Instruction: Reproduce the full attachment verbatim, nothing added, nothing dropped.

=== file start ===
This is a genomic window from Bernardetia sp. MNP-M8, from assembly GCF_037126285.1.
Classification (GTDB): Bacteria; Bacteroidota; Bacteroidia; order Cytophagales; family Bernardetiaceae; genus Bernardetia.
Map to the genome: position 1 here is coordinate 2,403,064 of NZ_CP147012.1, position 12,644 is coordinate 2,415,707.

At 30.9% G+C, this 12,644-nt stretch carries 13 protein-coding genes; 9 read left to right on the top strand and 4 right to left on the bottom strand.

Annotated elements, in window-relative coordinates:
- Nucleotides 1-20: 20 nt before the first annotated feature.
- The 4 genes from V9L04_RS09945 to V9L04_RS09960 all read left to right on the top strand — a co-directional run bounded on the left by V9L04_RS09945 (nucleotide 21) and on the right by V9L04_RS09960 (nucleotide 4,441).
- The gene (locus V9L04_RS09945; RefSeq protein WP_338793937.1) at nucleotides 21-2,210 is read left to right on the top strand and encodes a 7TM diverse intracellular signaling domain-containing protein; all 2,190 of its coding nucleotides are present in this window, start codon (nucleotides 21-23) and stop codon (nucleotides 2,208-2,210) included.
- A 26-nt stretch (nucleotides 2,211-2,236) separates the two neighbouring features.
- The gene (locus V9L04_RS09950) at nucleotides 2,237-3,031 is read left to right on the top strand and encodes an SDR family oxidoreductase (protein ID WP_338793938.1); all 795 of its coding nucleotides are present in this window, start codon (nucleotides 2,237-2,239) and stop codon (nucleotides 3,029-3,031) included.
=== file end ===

This is a genomic window from Bernardetia sp. MNP-M8, from assembly GCF_037126285.1.
Classification (GTDB): Bacteria; Bacteroidota; Bacteroidia; order Cytophagales; family Bernardetiaceae; genus Bernardetia.
Map to the genome: position 1 here is coordinate 2,403,064 of NZ_CP147012.1, position 12,644 is coordinate 2,415,707.

At 30.9% G+C, this 12,644-nt stretch carries 13 protein-coding genes; 9 read left to right on the top strand and 4 right to left on the bottom strand.

Annotated elements, in window-relative coordinates:
- Nucleotides 1-20: 20 nt before the first annotated feature.
- The 4 genes from V9L04_RS09945 to V9L04_RS09960 all read left to right on the top strand — a co-directional run bounded on the left by V9L04_RS09945 (nucleotide 21) and on the right by V9L04_RS09960 (nucleotide 4,441).
- The gene (locus V9L04_RS09945; RefSeq protein WP_338793937.1) at nucleotides 21-2,210 is read left to right on the top strand and encodes a 7TM diverse intracellular signaling domain-containing protein; all 2,190 of its coding nucleotides are present in this window, start codon (nucleotides 21-23) and stop codon (nucleotides 2,208-2,210) included.
- A 26-nt stretch (nucleotides 2,211-2,236) separates the two neighbouring features.
- The gene (locus V9L04_RS09950) at nucleotides 2,237-3,031 is read left to right on the top strand and encodes an SDR family oxidoreductase (protein ID WP_338793938.1); all 795 of its coding nucleotides are present in this window, start codon (nucleotides 2,237-2,239) and stop codon (nucleotides 3,029-3,031) included.